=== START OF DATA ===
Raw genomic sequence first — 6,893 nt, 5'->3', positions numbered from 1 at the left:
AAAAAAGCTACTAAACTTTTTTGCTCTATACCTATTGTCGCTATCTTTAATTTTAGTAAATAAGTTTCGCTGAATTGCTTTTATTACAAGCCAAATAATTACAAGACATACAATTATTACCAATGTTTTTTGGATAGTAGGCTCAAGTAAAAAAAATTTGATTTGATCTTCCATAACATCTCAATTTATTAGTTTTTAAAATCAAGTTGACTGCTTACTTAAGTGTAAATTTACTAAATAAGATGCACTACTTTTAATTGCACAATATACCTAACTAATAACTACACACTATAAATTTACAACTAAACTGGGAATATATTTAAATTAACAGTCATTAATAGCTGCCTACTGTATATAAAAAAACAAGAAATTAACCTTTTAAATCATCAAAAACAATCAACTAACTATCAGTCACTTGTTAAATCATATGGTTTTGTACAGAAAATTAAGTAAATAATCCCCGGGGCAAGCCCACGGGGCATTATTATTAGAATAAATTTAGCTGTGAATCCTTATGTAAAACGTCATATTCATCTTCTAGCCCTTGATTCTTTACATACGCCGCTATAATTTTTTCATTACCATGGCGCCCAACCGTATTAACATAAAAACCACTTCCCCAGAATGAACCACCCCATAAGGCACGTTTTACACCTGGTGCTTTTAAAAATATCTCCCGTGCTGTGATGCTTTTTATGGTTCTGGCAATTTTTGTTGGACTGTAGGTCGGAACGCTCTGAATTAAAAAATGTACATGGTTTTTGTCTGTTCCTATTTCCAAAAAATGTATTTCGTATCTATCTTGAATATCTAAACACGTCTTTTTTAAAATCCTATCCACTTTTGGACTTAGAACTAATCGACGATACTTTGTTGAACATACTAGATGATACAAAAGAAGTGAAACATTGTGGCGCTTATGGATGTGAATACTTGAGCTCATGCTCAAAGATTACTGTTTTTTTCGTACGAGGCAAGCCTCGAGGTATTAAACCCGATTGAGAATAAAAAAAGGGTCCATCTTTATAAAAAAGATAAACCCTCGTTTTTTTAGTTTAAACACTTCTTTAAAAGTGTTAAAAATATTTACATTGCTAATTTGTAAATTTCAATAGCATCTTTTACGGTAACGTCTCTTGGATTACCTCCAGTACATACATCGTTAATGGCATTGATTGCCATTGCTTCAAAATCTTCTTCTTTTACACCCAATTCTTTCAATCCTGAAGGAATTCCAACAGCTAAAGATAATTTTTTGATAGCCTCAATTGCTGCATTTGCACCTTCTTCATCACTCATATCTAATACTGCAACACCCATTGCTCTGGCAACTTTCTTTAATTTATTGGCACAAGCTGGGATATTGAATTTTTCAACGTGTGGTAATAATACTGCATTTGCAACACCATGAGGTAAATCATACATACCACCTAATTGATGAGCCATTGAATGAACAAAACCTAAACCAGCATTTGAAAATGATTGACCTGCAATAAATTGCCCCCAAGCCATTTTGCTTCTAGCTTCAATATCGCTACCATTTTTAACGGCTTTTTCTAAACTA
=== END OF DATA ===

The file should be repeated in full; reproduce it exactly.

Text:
Raw genomic sequence first — 6,893 nt, 5'->3', positions numbered from 1 at the left:
AAAAAAGCTACTAAACTTTTTTGCTCTATACCTATTGTCGCTATCTTTAATTTTAGTAAATAAGTTTCGCTGAATTGCTTTTATTACAAGCCAAATAATTACAAGACATACAATTATTACCAATGTTTTTTGGATAGTAGGCTCAAGTAAAAAAAATTTGATTTGATCTTCCATAACATCTCAATTTATTAGTTTTTAAAATCAAGTTGACTGCTTACTTAAGTGTAAATTTACTAAATAAGATGCACTACTTTTAATTGCACAATATACCTAACTAATAACTACACACTATAAATTTACAACTAAACTGGGAATATATTTAAATTAACAGTCATTAATAGCTGCCTACTGTATATAAAAAAACAAGAAATTAACCTTTTAAATCATCAAAAACAATCAACTAACTATCAGTCACTTGTTAAATCATATGGTTTTGTACAGAAAATTAAGTAAATAATCCCCGGGGCAAGCCCACGGGGCATTATTATTAGAATAAATTTAGCTGTGAATCCTTATGTAAAACGTCATATTCATCTTCTAGCCCTTGATTCTTTACATACGCCGCTATAATTTTTTCATTACCATGGCGCCCAACCGTATTAACATAAAAACCACTTCCCCAGAATGAACCACCCCATAAGGCACGTTTTACACCTGGTGCTTTTAAAAATATCTCCCGTGCTGTGATGCTTTTTATGGTTCTGGCAATTTTTGTTGGACTGTAGGTCGGAACGCTCTGAATTAAAAAATGTACATGGTTTTTGTCTGTTCCTATTTCCAAAAAATGTATTTCGTATCTATCTTGAATATCTAAACACGTCTTTTTTAAAATCCTATCCACTTTTGGACTTAGAACTAATCGACGATACTTTGTTGAACATACTAGATGATACAAAAGAAGTGAAACATTGTGGCGCTTATGGATGTGAATACTTGAGCTCATGCTCAAAGATTACTGTTTTTTTCGTACGAGGCAAGCCTCGAGGTATTAAACCCGATTGAGAATAAAAAAAGGGTCCATCTTTATAAAAAAGATAAACCCTCGTTTTTTTAGTTTAAACACTTCTTTAAAAGTGTTAAAAATATTTACATTGCTAATTTGTAAATTTCAATAGCATCTTTTACGGTAACGTCTCTTGGATTACCTCCAGTACATACATCGTTAATGGCATTGATTGCCATTGCTTCAAAATCTTCTTCTTTTACACCCAATTCTTTCAATCCTGAAGGAATTCCAACAGCTAAAGATAATTTTTTGATAGCCTCAATTGCTGCATTTGCACCTTCTTCATCACTCATATCTAATACTGCAACACCCATTGCTCTGGCAACTTTCTTTAATTTATTGGCACAAGCTGGGATATTGAATTTTTCAACGTGTGGTAATAATACTGCATTTGCAACACCATGAGGTAAATCATACATACCACCTAATTGATGAGCCATTGAATGAACAAAACCTAAACCAGCATTTGAAAATGATTGACCTGCAATAAATTGCCCCCAAGCCATTTTGCTTCTAGCTTCAATATCGCTACCATTTTTAACGGCTTTTTCTAAACTA